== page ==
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Discussion by our readers can get pretty fierce — people are passionate about their streets, their schools, their choice for mayor and so on.

This year, the stories that provoked the most comments were about education and changes to Balboa Park. Check out the 10 most-commented articles, with a comment from each to sample some of the debate.

1. In Landslide, City Teachers Approve Deal to Restore Jobs

James Speros:

Our students’ education is our social responsibility. The teachers made pay concessions to preserve small class sizes and teacher jobs. It’s on the rest of the public to approve the November tax initiatives and prevent the furlough days. It’s almost silly (and definitely sad) that there are still people shaming the teachers for not solving this problem on their own without the help of the taxpayers. We all need to contribute.

2. In Final Weeks, Opponents Float New Balboa Park Plan

Helen Weals:

Those who think the parking garage “will pay for itself” are delusional. Most San Diegans will not pay for parking when there is ample free parking on the street, in the existing parking lots, and on the other side of Park Boulevard. Museum goers and Old Globe patrons might be willing to pay for conveniently located parking, but the proposed site behind the organ pavilion is MUCH farther away than free parking that is available in the various lots accessible from Park Boulevard. It is the taxpayers who will be stuck paying the interest on the bonds issued to pay for the parking garage. And there is no provision for the cost of security for the underground garage, which will be a crime magnet.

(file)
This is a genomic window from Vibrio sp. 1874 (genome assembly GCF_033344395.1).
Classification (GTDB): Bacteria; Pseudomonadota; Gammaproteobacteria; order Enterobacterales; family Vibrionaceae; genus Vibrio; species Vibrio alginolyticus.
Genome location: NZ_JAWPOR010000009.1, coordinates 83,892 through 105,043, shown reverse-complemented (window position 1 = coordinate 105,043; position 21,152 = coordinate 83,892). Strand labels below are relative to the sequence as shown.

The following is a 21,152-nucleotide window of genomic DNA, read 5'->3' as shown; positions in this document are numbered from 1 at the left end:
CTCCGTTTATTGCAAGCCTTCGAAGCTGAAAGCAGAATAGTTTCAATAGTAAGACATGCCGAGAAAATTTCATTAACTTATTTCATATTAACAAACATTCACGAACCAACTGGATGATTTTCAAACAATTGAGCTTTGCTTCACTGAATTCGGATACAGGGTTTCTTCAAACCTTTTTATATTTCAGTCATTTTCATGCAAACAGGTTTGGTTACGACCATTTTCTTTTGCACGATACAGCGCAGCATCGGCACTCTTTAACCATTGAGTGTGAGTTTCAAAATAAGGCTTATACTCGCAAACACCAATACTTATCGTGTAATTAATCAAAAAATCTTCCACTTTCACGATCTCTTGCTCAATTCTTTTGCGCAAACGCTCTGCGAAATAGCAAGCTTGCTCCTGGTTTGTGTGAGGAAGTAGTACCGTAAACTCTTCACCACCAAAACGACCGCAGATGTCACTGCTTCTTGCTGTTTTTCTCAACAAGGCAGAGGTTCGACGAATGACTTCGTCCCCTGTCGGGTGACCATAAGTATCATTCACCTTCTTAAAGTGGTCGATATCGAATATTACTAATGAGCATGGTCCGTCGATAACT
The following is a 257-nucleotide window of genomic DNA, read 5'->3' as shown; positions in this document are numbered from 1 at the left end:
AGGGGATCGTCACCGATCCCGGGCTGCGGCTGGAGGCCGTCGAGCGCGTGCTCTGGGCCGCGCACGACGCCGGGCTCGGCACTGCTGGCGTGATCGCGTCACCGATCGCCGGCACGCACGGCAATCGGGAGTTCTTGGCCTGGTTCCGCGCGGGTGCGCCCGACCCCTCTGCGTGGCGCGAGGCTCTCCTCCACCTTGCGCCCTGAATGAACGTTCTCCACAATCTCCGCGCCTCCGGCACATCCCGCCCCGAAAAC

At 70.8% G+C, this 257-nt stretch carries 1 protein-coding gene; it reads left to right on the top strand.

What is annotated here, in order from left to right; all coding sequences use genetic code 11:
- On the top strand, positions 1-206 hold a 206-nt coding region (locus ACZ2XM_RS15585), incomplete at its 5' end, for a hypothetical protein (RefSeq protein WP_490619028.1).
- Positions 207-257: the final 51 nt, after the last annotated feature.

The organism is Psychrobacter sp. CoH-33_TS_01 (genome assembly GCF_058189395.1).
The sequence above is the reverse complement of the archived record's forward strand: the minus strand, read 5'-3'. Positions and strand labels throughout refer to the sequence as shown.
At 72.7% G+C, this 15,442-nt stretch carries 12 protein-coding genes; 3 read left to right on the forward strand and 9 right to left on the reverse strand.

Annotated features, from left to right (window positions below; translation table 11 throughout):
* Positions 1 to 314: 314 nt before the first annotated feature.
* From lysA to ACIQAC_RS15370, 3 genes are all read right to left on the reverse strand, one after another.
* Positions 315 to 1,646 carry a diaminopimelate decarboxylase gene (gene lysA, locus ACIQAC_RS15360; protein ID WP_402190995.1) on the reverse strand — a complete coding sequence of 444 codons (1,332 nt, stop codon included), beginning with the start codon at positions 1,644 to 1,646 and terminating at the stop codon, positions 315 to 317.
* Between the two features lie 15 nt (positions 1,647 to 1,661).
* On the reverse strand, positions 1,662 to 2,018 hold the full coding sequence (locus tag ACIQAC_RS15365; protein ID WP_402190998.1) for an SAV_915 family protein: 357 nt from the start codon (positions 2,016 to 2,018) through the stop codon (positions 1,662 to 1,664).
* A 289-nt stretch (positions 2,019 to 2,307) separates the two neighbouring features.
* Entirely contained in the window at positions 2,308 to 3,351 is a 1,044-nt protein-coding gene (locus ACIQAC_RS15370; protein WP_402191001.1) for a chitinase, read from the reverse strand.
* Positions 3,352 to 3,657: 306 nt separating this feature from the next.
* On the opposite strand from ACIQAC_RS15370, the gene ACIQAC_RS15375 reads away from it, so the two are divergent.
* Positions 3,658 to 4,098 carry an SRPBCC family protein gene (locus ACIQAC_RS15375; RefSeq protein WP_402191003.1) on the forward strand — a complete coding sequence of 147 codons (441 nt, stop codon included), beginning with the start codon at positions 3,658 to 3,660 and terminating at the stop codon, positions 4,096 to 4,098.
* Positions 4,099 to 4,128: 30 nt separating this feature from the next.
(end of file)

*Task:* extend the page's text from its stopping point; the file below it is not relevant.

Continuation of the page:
3. Public Ignored in Balboa Park Debate? Fact Check

Erik Hanson:

You are in the wrong side of this, VOSD. Most of the things you mention, such as widening a disabled path, are things that people warned them that the thing did not meet building codes and standards. This is not really a “design change”.

Any time you say “NO” changes were made, I guess you are asking to be contradicted. But this plan was a done-deal; certainly compared to other things like Petco Park that Coons has worked on and real changes were made.

4. Where Borrowing $105 Million Will Cost $1 Billion: Poway Schools

Charlie Jackson:

Absolutely amazing. I live in Poway and this is the first I’ve heard of this. This is the biggest “kick the can down the road” I’ve ever seen. This is typical of current elected officials: take the easy way out now — forget about future consequences.